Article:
Windows 10 has a problem with the mouse driver - often leading many "wireless" mice to exhibit "jittering". Whilst not a major issue, it can become increasingly annoying, especially if you rely on your mouse for graphics work etc.
The reason this problem exists is because of several issues within the Windows system itself. The first of these is that with so many "mouse" manufacturers, it's important to have a base driver to enable connectivity between your system and its input devices.
Due to a number of core problems with the later versions of Windows 10, a number of these core mouse drivers are not working properly - leading to the jittering effect many people are complaining about.
To fix the problem, you need to be able to update the mouse driver with the correct one for your device, and then check the actual hardware device itself.
Like many problems with Windows 10, the issue is typical with later versions - with most people citing the 1803 upgrade as the initial cause of the problem.
We found that the biggest reason for the problem was that our wireless mice were not being given enough power, leading to intermittent signal loss. To solve it, we had to increase the power output in the control panel.
For other instances - the core issue is that your computer somehow doesn't have the right driver for your device, preventing the signal from working as effectively as possible.
To fix the issue, you first need to ensure your system's mouse driver is working properly - and then remove any software/apps which may be preventing constant access of the mouse. This might seem quite broad, but is best way to fix it in its present form.
The following includes the errors you may have:
The key is to go through an umber of potential fixes and ensure that they can be resolved as effectively as possible. This is what the rest of the article will explain...
To solve the problem, you need to consider that *every* system is different, and thus - being able to repair standardized issues might not resolve your issue.
The best way to deal with the problem on Windows is to go through the various "potential" issues and resolve them one by one. This can be done using the following steps:
1. Update Mouse Driver
The mouse driver of your system is the software required to ensure your mouse is running properly.
As mentioned, Windows 10 has its own "default" driver which works regardless of which brand / type of mouse you end up using. Whilst this works, it's also the case that any specific drivers will also be downloaded by Win10 if required.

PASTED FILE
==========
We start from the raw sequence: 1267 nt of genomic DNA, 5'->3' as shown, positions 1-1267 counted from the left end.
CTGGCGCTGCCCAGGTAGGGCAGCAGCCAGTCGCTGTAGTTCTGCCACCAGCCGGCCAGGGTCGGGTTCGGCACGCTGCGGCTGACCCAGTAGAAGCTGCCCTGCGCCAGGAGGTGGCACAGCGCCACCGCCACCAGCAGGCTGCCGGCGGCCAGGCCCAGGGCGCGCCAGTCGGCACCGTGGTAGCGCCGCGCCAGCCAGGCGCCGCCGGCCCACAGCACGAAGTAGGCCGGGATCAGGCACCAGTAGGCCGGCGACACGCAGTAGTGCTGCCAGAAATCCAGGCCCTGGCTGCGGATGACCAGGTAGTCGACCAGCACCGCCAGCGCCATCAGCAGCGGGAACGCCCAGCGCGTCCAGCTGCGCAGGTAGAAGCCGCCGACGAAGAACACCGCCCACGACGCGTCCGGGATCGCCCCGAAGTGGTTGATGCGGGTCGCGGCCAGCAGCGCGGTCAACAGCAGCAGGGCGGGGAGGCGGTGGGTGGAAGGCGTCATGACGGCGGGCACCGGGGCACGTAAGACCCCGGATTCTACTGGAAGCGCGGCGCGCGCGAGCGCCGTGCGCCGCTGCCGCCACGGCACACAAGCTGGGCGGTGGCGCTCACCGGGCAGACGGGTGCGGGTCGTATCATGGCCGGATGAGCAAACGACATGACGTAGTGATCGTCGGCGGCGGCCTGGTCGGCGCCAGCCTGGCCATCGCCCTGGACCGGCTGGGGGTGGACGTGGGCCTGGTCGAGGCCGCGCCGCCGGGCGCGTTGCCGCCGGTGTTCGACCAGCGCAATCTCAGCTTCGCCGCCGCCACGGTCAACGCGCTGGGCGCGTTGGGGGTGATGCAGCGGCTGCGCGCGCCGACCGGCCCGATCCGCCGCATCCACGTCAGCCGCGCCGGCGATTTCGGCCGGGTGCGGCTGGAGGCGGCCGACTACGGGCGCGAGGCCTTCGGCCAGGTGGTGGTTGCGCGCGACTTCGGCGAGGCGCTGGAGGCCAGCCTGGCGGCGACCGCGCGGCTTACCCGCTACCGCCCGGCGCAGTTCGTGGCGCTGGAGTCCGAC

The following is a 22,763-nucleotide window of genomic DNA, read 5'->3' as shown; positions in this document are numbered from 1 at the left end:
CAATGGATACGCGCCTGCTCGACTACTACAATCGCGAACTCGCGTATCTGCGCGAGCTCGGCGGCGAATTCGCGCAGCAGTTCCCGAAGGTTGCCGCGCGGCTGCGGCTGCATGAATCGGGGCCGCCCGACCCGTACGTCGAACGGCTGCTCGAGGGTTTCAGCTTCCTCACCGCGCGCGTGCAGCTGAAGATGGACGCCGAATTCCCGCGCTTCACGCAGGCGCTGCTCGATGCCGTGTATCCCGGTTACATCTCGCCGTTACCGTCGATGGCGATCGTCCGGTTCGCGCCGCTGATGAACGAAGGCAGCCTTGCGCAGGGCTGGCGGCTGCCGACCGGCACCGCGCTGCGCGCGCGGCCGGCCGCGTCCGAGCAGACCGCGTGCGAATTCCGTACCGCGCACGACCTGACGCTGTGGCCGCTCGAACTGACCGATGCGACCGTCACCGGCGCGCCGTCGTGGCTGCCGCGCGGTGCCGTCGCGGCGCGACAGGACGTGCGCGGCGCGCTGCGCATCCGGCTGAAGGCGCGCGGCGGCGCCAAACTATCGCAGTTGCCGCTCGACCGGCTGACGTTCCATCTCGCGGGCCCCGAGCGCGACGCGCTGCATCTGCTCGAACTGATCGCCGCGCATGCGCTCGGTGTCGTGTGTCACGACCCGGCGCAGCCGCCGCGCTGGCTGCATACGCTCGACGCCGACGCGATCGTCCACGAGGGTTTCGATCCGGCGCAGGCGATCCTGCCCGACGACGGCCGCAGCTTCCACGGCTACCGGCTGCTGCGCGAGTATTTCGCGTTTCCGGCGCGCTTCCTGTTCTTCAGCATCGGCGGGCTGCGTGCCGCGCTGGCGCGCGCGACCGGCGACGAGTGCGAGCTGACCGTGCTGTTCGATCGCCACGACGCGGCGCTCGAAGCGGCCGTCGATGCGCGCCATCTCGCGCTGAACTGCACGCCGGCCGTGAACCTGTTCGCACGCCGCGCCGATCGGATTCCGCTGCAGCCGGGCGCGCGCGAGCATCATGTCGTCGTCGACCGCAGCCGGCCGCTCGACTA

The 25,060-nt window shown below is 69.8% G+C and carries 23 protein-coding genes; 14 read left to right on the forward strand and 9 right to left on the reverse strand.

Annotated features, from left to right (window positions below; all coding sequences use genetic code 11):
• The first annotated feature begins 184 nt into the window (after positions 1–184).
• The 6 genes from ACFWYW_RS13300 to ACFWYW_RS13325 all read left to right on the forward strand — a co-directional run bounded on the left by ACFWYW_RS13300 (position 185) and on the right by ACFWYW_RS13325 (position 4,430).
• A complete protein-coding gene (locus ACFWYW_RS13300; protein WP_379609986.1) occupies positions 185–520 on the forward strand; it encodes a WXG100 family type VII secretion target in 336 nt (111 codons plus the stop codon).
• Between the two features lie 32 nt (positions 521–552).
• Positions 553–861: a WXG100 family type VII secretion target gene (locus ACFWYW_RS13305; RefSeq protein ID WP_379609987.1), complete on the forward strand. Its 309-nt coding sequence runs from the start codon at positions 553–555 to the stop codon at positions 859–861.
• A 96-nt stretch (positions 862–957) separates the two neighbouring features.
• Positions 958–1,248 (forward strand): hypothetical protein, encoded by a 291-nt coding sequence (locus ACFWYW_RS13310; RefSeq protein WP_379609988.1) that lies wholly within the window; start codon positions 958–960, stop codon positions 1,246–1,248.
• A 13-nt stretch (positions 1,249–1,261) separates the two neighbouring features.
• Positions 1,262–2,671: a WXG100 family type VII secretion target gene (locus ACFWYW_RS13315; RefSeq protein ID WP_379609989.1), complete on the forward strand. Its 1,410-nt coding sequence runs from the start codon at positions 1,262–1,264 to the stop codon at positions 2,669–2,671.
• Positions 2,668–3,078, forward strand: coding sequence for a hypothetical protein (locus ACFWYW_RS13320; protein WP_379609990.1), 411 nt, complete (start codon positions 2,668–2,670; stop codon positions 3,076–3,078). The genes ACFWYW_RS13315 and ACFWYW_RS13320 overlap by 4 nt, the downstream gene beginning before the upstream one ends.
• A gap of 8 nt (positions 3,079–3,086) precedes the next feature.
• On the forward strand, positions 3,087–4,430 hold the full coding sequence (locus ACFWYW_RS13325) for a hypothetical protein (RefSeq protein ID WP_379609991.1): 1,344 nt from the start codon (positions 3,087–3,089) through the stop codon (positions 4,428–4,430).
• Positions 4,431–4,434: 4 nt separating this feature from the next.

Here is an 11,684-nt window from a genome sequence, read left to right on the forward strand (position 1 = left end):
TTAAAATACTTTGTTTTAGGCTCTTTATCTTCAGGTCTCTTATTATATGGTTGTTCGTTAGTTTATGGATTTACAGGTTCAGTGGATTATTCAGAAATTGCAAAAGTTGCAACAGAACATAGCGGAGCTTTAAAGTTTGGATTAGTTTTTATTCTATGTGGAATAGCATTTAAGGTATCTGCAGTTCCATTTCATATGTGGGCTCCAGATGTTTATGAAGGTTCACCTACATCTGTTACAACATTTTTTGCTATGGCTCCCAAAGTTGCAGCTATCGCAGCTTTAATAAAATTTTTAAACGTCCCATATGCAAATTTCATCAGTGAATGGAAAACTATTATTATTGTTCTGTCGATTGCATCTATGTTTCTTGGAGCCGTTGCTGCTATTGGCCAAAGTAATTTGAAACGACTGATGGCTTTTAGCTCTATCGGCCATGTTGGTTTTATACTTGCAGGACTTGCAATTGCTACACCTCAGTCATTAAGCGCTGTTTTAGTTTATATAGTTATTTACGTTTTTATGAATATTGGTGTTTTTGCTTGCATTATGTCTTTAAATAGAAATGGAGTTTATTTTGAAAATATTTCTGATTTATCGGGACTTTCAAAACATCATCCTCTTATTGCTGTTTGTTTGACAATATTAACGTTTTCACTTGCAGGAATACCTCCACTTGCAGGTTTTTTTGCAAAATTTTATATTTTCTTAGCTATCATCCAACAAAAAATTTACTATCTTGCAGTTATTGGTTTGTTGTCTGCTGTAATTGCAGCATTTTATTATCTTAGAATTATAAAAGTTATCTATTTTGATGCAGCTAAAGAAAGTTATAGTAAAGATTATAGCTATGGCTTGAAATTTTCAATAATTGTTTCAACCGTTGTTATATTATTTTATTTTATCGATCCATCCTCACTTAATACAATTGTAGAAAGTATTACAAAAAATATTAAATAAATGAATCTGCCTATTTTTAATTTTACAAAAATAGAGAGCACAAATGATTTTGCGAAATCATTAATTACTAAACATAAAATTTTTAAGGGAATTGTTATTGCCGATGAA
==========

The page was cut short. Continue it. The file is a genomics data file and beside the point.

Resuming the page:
The point is that your mouse driver may either be out of date, or have some sort of underlying compatibility issue with your system. To fix it, you can use the steps below:
In my case, I use a Logitech mouse. Whilst it works fine with the default Windows driver, there is a custom piece of software developed by Logitech which you can download independently.
I wouldn't normally recommend the custom software (it's just another thing to slow your PC down) - but if your mouse is jittering, it may provide the solution you need.
2. Make Sure Windows Is Up To Date
Next step (and this isn't really that big of a deal, but does resolve at least some instances of the issue) is to ensure that Windows 10 is 100% up to date.
Doing this in Win 10 is actually very simple:
3. Ensure Mouse Proximity
Another issue lies with the physical proximity of the mouse to your computer.
I personally experienced this issue with my own mouse; the receiver was typically too far away from the mouse.
Whilst it wasn't a huge problem, it was annoying and meant that I had to move my laptop extremely close to my monitor.
If you have this issue, it's a signal / reception issue - the mouse is simply unable to communicate effectively with your system.
Not a huge fix but one which may help others somewhat.
4. Ensure Windows Is Running Smoothly
Lastly, you'll want to ensure that Windows is running smoothly.
To do this, you need to ensure that the system has as few applications running "in the background" as possible, as well as fixing any core issues the system may have...
Whilst not a total solution, applying the above should at least go some way to fixing the core issue.